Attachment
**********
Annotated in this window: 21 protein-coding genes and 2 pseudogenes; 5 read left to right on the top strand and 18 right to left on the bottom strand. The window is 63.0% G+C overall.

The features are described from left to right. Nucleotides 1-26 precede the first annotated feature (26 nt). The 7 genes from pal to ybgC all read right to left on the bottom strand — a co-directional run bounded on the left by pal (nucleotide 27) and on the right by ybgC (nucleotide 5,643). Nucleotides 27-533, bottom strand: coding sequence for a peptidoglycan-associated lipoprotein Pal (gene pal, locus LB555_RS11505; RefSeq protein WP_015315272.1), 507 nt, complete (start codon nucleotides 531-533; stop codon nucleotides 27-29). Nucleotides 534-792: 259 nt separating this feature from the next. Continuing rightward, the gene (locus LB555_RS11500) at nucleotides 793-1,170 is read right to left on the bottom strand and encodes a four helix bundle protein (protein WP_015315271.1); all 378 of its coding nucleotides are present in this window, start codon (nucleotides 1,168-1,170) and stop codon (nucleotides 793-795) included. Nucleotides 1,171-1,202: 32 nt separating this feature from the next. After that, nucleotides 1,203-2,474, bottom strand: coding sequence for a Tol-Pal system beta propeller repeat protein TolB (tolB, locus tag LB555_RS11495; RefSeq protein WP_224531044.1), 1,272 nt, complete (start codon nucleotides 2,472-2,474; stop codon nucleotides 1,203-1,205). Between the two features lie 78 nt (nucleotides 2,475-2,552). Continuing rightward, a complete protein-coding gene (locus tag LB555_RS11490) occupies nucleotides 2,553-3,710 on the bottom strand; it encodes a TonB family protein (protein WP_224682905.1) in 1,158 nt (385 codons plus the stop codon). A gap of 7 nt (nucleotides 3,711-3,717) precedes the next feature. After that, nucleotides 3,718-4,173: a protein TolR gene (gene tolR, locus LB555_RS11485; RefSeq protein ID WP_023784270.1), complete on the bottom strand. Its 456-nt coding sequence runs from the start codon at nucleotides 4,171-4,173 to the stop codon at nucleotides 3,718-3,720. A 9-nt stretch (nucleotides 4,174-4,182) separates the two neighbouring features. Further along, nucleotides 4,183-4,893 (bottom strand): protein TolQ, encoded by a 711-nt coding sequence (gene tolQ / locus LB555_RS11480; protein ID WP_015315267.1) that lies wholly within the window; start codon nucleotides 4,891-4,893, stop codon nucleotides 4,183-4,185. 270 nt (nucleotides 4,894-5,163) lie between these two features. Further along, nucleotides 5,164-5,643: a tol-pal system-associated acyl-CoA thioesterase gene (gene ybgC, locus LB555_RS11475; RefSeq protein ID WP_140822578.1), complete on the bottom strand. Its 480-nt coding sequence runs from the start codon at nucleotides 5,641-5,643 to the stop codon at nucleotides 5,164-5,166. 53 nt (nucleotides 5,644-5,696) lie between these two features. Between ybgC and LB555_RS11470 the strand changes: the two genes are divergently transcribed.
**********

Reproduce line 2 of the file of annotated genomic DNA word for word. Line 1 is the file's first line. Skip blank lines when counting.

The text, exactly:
The features are described from left to right. Nucleotides 1-26 precede the first annotated feature (26 nt). The 7 genes from pal to ybgC all read right to left on the bottom strand — a co-directional run bounded on the left by pal (nucleotide 27) and on the right by ybgC (nucleotide 5,643). Nucleotides 27-533, bottom strand: coding sequence for a peptidoglycan-associated lipoprotein Pal (gene pal, locus LB555_RS11505; RefSeq protein WP_015315272.1), 507 nt, complete (start codon nucleotides 531-533; stop codon nucleotides 27-29). Nucleotides 534-792: 259 nt separating this feature from the next. Continuing rightward, the gene (locus LB555_RS11500) at nucleotides 793-1,170 is read right to left on the bottom strand and encodes a four helix bundle protein (protein WP_015315271.1); all 378 of its coding nucleotides are present in this window, start codon (nucleotides 1,168-1,170) and stop codon (nucleotides 793-795) included. Nucleotides 1,171-1,202: 32 nt separating this feature from the next. After that, nucleotides 1,203-2,474, bottom strand: coding sequence for a Tol-Pal system beta propeller repeat protein TolB (tolB, locus tag LB555_RS11495; RefSeq protein WP_224531044.1), 1,272 nt, complete (start codon nucleotides 2,472-2,474; stop codon nucleotides 1,203-1,205). Between the two features lie 78 nt (nucleotides 2,475-2,552). Continuing rightward, a complete protein-coding gene (locus tag LB555_RS11490) occupies nucleotides 2,553-3,710 on the bottom strand; it encodes a TonB family protein (protein WP_224682905.1) in 1,158 nt (385 codons plus the stop codon). A gap of 7 nt (nucleotides 3,711-3,717) precedes the next feature. After that, nucleotides 3,718-4,173: a protein TolR gene (gene tolR, locus LB555_RS11485; RefSeq protein ID WP_023784270.1), complete on the bottom strand. Its 456-nt coding sequence runs from the start codon at nucleotides 4,171-4,173 to the stop codon at nucleotides 3,718-3,720. A 9-nt stretch (nucleotides 4,174-4,182) separates the two neighbouring features. Further along, nucleotides 4,183-4,893 (bottom strand): protein TolQ, encoded by a 711-nt coding sequence (gene tolQ / locus LB555_RS11480; protein ID WP_015315267.1) that lies wholly within the window; start codon nucleotides 4,891-4,893, stop codon nucleotides 4,183-4,185. 270 nt (nucleotides 4,894-5,163) lie between these two features. Further along, nucleotides 5,164-5,643: a tol-pal system-associated acyl-CoA thioesterase gene (gene ybgC, locus LB555_RS11475; RefSeq protein ID WP_140822578.1), complete on the bottom strand. Its 480-nt coding sequence runs from the start codon at nucleotides 5,641-5,643 to the stop codon at nucleotides 5,164-5,166. 53 nt (nucleotides 5,644-5,696) lie between these two features. Between ybgC and LB555_RS11470 the strand changes: the two genes are divergently transcribed.